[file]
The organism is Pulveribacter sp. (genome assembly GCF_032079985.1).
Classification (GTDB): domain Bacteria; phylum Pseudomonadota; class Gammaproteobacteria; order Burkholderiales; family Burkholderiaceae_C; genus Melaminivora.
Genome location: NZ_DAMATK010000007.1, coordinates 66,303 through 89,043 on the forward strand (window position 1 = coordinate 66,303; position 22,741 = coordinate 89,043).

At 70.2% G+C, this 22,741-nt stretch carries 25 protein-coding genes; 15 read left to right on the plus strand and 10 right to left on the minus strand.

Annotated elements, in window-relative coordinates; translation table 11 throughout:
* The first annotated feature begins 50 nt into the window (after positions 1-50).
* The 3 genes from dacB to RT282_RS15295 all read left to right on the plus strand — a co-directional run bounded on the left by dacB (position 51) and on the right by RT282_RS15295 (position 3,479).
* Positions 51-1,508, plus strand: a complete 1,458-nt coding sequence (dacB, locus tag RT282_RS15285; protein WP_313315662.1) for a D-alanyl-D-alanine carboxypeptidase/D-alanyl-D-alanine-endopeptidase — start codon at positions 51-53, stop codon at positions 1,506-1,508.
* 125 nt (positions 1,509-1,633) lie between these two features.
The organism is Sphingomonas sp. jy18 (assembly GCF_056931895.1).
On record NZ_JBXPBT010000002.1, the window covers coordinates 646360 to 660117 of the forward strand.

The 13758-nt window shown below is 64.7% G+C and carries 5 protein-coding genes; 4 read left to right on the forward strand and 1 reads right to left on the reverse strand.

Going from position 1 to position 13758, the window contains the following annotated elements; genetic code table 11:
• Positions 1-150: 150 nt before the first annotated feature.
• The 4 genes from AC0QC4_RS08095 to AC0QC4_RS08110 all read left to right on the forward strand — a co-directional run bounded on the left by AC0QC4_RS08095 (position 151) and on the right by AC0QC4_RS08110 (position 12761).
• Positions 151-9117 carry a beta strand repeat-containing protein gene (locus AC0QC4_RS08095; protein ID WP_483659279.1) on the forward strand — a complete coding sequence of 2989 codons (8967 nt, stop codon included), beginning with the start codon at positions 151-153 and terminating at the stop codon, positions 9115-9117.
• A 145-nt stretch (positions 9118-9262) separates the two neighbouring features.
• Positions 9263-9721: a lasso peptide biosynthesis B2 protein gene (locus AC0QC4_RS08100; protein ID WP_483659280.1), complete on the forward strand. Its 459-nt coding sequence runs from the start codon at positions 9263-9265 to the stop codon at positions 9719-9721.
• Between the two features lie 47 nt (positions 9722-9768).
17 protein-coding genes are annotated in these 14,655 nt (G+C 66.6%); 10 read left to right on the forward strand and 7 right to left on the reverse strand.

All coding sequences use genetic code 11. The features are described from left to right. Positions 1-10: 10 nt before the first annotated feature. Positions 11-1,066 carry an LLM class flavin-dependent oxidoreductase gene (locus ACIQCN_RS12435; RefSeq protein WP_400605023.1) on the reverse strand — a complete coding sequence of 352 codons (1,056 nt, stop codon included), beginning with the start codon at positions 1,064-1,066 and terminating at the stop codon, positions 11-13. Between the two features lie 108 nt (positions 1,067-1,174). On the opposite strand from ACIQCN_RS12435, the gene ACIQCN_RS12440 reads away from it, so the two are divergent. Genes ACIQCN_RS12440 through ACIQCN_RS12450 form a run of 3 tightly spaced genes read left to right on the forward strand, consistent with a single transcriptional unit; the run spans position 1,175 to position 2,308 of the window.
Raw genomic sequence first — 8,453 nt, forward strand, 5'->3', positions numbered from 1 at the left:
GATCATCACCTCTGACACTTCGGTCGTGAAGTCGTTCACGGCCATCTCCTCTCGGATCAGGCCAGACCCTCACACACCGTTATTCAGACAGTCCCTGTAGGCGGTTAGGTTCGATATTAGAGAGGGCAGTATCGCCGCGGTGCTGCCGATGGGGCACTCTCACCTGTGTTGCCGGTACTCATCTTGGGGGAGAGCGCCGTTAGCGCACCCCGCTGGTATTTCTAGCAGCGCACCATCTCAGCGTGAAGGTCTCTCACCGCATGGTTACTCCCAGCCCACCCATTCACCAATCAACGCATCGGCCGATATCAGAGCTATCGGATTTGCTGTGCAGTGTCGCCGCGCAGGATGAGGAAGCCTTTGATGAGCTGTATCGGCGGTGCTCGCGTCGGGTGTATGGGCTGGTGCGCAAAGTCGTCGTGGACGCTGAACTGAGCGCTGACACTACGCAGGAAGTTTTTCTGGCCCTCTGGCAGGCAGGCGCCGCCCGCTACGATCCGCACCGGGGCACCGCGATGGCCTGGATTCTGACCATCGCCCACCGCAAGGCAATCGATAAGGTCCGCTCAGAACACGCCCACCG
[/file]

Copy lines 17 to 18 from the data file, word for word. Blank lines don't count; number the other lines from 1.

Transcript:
• A 145-nt stretch (positions 9118-9262) separates the two neighbouring features.
• Positions 9263-9721: a lasso peptide biosynthesis B2 protein gene (locus AC0QC4_RS08100; protein ID WP_483659280.1), complete on the forward strand. Its 459-nt coding sequence runs from the start codon at positions 9263-9265 to the stop codon at positions 9719-9721.